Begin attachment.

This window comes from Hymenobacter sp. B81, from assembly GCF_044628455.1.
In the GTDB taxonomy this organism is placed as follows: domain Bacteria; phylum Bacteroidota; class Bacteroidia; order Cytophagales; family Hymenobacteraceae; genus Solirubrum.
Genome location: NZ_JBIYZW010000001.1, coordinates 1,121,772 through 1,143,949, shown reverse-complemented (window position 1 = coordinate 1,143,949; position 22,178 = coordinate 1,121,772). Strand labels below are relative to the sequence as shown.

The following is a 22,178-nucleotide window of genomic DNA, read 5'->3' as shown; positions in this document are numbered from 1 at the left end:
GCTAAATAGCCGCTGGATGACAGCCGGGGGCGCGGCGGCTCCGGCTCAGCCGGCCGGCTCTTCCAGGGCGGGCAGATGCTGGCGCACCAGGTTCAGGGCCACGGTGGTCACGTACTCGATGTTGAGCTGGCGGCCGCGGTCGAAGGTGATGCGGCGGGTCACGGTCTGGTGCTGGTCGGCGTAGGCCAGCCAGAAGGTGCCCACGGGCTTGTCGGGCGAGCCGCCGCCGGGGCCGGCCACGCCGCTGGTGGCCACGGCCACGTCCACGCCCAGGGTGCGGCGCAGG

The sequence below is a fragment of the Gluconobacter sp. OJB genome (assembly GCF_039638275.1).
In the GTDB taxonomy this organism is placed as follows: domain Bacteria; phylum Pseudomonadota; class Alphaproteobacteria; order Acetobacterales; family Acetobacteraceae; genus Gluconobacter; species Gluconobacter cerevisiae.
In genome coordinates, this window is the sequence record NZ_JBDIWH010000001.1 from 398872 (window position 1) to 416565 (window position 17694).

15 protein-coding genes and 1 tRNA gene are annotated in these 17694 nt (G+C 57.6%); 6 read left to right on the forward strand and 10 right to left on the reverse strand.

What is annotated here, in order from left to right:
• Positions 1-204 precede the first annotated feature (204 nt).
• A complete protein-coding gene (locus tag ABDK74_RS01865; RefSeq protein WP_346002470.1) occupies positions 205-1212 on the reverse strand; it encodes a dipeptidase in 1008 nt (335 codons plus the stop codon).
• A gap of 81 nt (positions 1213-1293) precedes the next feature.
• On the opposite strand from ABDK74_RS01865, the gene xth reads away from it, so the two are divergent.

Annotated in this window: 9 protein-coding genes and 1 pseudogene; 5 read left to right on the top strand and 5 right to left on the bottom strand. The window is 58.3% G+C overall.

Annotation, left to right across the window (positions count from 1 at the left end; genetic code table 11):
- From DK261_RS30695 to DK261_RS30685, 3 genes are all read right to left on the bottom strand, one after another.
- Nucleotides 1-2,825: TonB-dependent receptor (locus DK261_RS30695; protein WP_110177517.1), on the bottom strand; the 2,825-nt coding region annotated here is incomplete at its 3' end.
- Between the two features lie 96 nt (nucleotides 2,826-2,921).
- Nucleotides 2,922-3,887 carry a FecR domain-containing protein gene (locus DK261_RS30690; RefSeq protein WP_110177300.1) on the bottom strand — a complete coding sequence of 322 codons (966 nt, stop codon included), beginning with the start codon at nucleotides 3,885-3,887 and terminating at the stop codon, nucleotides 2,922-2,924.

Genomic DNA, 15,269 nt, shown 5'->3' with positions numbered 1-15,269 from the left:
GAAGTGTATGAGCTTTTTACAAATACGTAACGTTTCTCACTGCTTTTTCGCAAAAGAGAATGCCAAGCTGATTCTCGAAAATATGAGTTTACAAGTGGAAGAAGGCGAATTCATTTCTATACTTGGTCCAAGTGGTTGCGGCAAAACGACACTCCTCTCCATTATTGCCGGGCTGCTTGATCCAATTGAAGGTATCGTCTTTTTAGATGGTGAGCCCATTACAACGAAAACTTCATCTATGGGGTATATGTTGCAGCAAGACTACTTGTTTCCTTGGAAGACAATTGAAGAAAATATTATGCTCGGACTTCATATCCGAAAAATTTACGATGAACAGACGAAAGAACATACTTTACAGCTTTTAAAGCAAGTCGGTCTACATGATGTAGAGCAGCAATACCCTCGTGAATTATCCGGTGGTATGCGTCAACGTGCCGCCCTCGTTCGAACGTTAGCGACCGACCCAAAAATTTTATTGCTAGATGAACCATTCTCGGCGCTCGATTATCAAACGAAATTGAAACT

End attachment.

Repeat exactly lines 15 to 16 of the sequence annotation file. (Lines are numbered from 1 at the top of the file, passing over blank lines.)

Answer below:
Annotated in this window: 9 protein-coding genes and 1 pseudogene; 5 read left to right on the top strand and 5 right to left on the bottom strand. The window is 58.3% G+C overall.

Annotation, left to right across the window (positions count from 1 at the left end; genetic code table 11):